I don't know how many times I've attempted to get parakeet pictures like this. I've often visited their extensive stick nests in The Big Hum up the hill from the Old Filter Building, but there, I was always too far away. Here, where I just larked in, was right about perfect. Great light, good focus, lots of intra-bird activity.
And all these parakeets jumping and flying was just amazing. If I'd been quicker to click, I might have got even more shots.
Bathing was the main activity, and it continued to be. I finally drove off when no parakeets, starlings or grackles came back into my field of view for more than about five minutes. I figured my time there today was over, but my oh, my, was it ever busy and colorful there for awhile.
Everything tucked in streamlined tight, angling down.
Great, long, skidding splash.
After a thorough soak diving several times as I followed it across the lagoon.
A couple more detail shots to come.
Must be the new guys. I woulda remembered those poofy tops.
Hard to keep up with the 'released' domestic ducks in Sunset Bay, but Easter was such a long time ago…
This was this morning's first shot, although as I came up the pier, I saw parts of a large, gray bird I assumed was a Great Blue Heron just off the end of the pier turning to fly away. I missed that one entirely, but soon as I got out to the end of the pier I started wishing I could get that luscious mist.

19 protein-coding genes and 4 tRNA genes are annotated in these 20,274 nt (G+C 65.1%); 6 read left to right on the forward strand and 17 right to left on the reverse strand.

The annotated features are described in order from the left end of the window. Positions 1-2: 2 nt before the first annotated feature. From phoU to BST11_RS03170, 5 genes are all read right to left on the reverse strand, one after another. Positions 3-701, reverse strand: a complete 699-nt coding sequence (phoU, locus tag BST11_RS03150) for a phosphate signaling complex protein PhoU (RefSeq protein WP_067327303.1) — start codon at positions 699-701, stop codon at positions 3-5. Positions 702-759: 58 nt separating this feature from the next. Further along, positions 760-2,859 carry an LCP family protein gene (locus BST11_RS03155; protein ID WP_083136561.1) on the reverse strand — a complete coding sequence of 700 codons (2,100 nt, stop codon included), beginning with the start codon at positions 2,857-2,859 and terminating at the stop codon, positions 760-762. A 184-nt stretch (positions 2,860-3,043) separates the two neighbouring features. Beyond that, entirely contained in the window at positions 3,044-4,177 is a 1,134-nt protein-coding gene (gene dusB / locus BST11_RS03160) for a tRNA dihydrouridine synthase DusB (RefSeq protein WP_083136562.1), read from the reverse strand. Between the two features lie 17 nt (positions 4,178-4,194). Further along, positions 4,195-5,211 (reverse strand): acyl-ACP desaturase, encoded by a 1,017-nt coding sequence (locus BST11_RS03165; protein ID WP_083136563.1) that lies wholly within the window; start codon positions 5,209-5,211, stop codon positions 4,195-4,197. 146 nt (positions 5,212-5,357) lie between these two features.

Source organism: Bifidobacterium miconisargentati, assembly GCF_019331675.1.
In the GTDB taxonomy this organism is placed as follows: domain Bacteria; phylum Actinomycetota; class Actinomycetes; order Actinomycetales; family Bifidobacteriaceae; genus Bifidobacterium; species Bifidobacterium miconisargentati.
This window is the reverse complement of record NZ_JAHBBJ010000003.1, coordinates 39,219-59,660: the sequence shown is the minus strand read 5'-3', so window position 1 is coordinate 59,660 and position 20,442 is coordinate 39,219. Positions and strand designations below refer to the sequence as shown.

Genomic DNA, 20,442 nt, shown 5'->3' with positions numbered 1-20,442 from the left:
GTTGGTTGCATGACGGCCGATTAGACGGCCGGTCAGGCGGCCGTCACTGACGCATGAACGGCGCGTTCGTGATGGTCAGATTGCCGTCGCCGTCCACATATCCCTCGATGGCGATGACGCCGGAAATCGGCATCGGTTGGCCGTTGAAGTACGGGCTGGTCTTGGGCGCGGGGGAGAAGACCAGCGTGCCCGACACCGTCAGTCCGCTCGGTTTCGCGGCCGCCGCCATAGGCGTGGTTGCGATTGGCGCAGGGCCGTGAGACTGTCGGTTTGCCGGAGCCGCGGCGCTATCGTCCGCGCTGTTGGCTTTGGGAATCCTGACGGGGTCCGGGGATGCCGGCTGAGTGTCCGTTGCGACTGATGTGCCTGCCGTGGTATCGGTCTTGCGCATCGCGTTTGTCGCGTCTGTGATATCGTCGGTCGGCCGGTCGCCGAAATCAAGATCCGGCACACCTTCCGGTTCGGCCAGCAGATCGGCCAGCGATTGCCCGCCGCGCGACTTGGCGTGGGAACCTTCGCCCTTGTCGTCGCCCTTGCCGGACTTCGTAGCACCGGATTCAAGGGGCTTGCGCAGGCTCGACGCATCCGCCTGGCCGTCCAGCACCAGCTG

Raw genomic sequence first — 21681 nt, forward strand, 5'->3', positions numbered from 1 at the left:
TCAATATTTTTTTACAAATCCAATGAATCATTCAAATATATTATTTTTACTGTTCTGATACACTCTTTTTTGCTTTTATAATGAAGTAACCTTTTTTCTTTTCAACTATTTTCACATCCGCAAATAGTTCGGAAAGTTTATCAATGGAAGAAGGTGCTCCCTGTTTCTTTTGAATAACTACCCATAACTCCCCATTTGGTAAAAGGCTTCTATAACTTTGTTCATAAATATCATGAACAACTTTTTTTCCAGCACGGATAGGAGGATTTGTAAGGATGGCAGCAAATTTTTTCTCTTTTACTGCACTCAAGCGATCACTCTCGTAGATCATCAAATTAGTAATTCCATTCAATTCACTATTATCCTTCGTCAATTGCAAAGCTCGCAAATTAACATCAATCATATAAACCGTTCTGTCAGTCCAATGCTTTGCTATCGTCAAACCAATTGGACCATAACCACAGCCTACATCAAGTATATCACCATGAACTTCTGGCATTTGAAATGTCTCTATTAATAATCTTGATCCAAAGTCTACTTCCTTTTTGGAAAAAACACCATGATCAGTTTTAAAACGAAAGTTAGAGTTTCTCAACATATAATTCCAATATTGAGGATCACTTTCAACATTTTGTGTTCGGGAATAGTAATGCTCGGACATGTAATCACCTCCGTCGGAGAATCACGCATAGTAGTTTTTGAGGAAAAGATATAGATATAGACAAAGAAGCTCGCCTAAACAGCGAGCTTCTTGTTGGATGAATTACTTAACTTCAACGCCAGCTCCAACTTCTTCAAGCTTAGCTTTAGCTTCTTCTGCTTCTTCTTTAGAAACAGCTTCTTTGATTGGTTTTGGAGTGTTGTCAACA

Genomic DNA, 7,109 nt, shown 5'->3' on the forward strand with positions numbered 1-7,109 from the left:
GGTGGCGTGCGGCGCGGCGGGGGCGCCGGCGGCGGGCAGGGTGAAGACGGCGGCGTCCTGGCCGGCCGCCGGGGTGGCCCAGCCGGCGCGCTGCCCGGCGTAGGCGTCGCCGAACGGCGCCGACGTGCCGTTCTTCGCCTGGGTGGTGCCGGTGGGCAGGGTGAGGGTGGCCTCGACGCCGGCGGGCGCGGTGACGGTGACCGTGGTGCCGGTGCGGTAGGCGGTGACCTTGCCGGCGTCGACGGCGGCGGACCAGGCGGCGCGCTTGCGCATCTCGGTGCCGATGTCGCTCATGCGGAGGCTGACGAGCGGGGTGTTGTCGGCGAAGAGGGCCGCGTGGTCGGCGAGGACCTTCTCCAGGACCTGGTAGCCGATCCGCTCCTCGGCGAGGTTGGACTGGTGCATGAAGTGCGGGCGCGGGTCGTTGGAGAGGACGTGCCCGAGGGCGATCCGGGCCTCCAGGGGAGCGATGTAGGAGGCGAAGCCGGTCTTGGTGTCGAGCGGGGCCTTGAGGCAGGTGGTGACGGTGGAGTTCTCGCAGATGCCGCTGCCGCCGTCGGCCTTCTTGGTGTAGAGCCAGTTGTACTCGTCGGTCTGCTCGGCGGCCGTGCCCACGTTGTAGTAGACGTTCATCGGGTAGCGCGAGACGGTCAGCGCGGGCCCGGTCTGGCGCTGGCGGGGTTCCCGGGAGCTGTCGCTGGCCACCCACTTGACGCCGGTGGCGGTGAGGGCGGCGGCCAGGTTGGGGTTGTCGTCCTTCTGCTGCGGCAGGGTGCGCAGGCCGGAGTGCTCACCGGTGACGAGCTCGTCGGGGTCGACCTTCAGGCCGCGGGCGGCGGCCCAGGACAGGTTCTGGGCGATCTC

I knew I'd need something sharp to contrast against all that lovely nebulousness. I didn't, however, realize I'd already shot not only that shot, but this one, too. So my wish had already been granted. Thanks, Universe.
I parked the slider off to the left of the road back to Buckner Boulevard, snuggled my view under a low-hanging tree, and never saw the red baseball bat on the cylindrical concrete riser till I was working the shot up. Fogs and mists are so surreal.
It was a lovely, cool morning out on the pier, and I was amazed at how many birds there were. Autumn air seems to bring everybody out, and as we shall see, it brought a big bunch of bird not just out once, but over and over and over again. We might have had to wait a few minutes between them, but in just about every imaginable direction, there were birds galore.
Fun following this bird into the tallest part of the taller trees overlooking Sunset Bay, then another came, and then another came. A little like Christmas with gorgeous ornaments on the leafy trees.
All the while, our three most recent American White Pelican residents preened and preened and preened. They probably needed to. They've flown in from, oh, North Dakota, East Idaho or somewhere north east, north west or just north of here. I can't wait till there's 67 or 147 more.